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Rural Blog: Report says climate change already happening; can help, harm agriculture

Special to KyForward

Climate change is already happening throughout the entire U.S., according to the National Climate Assessment released Tuesday by a scientific panel overseen by the government. Justin Gillis reports for The New York Times that the panel found “water growing scarcer in dry regions, torrential rains increasing in wet regions, heat waves becoming more common and more severe, wildfires growing worse and forests dying under assault from heat-loving insects.”

(KyForward file photo)

(KyForward file photo)

“One of the report’s most dramatic findings concerned the rising frequency of torrential rains,” Gillis writes. “The proportion of precipitation that is falling in very heavy rain events has jumped by 71 percent in the Northeast, by 37 percent in the Midwest and by 27 percent in the South, the report found.” The report also found that “severe, long-lasting heat waves were likely to become much more common,” and “bitterly cold winters will continue to occur, even as they become somewhat less likely.” (Read more.)

Climate change can help and harm agriculture, the report says. The length of growing seasons could increase, allowing more diverse crops, but an increase in the number of dry days, especially in the West and South, could negatively affect both crops and livestock. “The trend toward more consecutive dry days and higher temperatures will increase evaporation and add stress to limited water resources, affecting irrigation and other water uses.”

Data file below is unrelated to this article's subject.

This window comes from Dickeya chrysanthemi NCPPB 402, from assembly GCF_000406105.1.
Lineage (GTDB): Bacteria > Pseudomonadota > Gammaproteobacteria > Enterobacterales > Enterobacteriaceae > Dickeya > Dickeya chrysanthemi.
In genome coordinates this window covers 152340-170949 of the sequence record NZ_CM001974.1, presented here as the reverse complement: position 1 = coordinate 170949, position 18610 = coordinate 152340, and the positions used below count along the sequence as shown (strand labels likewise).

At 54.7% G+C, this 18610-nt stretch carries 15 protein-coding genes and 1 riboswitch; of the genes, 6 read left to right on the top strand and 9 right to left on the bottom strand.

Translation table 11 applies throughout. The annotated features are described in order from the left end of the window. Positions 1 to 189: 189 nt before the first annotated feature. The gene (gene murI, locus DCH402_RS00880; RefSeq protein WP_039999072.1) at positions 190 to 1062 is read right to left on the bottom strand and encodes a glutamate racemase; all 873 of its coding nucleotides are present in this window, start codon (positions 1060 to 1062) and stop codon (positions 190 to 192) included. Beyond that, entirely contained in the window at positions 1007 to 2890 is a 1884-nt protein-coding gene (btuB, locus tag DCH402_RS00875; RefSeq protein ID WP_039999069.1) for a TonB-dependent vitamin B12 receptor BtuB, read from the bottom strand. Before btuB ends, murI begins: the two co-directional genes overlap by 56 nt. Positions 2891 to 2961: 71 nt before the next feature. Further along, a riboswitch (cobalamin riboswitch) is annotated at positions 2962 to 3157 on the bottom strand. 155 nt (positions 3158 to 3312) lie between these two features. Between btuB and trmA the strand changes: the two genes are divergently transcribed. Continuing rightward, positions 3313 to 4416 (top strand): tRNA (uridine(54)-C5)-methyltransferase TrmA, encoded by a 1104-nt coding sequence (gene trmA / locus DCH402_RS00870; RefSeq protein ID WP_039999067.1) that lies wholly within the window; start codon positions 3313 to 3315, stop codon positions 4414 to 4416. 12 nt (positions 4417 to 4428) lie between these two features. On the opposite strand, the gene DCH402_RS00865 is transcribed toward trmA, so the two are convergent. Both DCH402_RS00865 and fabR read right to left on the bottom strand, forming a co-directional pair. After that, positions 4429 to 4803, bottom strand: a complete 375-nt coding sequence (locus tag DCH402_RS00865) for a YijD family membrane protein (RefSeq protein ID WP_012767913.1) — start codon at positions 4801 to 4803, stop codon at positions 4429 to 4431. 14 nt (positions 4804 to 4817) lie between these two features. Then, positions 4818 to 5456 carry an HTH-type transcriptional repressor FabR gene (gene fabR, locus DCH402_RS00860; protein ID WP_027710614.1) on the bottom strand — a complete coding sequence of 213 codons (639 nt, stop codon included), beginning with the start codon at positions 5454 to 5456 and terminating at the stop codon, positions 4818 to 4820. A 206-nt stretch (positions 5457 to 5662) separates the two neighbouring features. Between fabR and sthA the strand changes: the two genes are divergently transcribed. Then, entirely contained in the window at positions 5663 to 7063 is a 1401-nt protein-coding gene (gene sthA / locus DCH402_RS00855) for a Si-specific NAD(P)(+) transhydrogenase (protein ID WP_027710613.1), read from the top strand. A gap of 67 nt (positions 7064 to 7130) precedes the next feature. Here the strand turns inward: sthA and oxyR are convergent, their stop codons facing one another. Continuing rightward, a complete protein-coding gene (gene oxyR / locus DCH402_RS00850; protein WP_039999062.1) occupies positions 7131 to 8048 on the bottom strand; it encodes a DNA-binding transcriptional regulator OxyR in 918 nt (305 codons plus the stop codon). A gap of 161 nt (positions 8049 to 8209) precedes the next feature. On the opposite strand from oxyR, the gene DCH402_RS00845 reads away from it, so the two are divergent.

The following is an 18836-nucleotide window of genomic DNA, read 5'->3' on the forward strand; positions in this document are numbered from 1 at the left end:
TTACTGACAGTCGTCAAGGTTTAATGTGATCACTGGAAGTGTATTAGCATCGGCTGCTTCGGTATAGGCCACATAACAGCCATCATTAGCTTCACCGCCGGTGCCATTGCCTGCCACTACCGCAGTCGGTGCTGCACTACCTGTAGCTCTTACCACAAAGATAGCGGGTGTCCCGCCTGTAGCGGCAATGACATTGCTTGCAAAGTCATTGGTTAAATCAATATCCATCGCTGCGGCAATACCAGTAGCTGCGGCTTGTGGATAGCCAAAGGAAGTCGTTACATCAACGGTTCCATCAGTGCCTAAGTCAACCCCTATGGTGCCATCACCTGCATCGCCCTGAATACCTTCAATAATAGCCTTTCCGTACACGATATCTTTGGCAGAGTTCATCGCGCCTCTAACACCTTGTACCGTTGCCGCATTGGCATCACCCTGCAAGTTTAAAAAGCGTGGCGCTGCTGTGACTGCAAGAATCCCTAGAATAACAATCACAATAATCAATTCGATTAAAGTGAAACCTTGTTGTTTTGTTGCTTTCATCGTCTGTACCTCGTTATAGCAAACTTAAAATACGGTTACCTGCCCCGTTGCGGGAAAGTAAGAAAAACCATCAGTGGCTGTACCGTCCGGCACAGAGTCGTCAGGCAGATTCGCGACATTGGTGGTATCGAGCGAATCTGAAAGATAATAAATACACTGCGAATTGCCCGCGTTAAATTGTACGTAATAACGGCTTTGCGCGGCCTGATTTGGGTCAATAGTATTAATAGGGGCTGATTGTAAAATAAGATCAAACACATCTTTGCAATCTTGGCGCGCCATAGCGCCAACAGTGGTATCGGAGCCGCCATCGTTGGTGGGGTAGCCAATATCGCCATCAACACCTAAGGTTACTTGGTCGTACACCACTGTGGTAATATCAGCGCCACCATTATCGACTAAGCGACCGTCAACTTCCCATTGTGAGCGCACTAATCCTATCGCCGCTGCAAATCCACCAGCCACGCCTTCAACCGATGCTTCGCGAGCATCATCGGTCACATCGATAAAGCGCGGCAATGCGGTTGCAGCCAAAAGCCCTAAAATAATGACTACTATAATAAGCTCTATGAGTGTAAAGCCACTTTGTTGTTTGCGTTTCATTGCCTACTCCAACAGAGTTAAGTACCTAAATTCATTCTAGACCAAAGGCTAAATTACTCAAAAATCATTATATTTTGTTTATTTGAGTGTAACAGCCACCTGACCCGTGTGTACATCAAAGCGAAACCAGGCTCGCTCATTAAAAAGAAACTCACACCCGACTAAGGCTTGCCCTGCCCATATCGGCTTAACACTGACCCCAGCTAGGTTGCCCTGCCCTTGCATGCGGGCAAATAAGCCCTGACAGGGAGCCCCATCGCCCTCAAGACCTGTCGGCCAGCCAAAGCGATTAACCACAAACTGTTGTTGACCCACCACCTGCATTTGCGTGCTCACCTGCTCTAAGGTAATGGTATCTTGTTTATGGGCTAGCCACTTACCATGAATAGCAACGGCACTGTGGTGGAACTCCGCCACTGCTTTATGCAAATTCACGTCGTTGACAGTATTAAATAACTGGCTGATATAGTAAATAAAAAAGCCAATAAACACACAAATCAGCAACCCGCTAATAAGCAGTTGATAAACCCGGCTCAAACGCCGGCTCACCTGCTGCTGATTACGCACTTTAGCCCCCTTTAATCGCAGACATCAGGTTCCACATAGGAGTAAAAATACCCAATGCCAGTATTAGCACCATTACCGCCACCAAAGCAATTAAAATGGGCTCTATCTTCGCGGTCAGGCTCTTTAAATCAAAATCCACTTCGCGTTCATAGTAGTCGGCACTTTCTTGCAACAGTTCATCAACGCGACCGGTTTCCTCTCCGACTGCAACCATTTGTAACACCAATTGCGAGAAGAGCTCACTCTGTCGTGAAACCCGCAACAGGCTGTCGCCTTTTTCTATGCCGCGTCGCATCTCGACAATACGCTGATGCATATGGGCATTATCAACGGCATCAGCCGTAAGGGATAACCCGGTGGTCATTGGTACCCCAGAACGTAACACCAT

“Warming, climate volatility, extreme weather events and environmental change are already affecting the economies and cultures of rural areas,” the report says. “These changes will progressively increase volatility in food commodity markets, shift locations where particular economic activities can thrive, alter the ranges of plant and animal species and—depending on the region—increase water scarcity, exacerbate flooding and coastal erosion and increase the intensity and frequency of wildfires across the rural landscape.”

“Rural America has already experienced impacts of climate change related weather effects, including crop and livestock loss from severe drought and flooding, damage to levees and roads from extreme storms, shifts in planting and harvesting times and large-scale losses from fires and other weather-related disasters,” the report says. “These impacts have profound effects, often significantly affecting the health and well-being of rural residents and communities, and are amplified by the essential economic link between these communities and their natural resource base.”

The report also found that “hunting, fishing, bird watching and other wildlife-related activities will be affected as wildlife habitats shift and relationships among species change” and that areas that rely on winter tourism, especially in the West, Northeast and Southwest, could be hurt by warming temperatures.

The Rural Blog is a digest of events, trends, issues, ideas and journalism from and about rural America, from the IRJCI, based at the University of Kentucky. The Institute for Rural Journalism and Community Issues is an extension program for rural journalists and news outlets. It takes no positions on issues and advocates only for strong news coverage, responsible commentary and things that make them possible, such as open-government laws. For more information see www.RuralJournalism.org.

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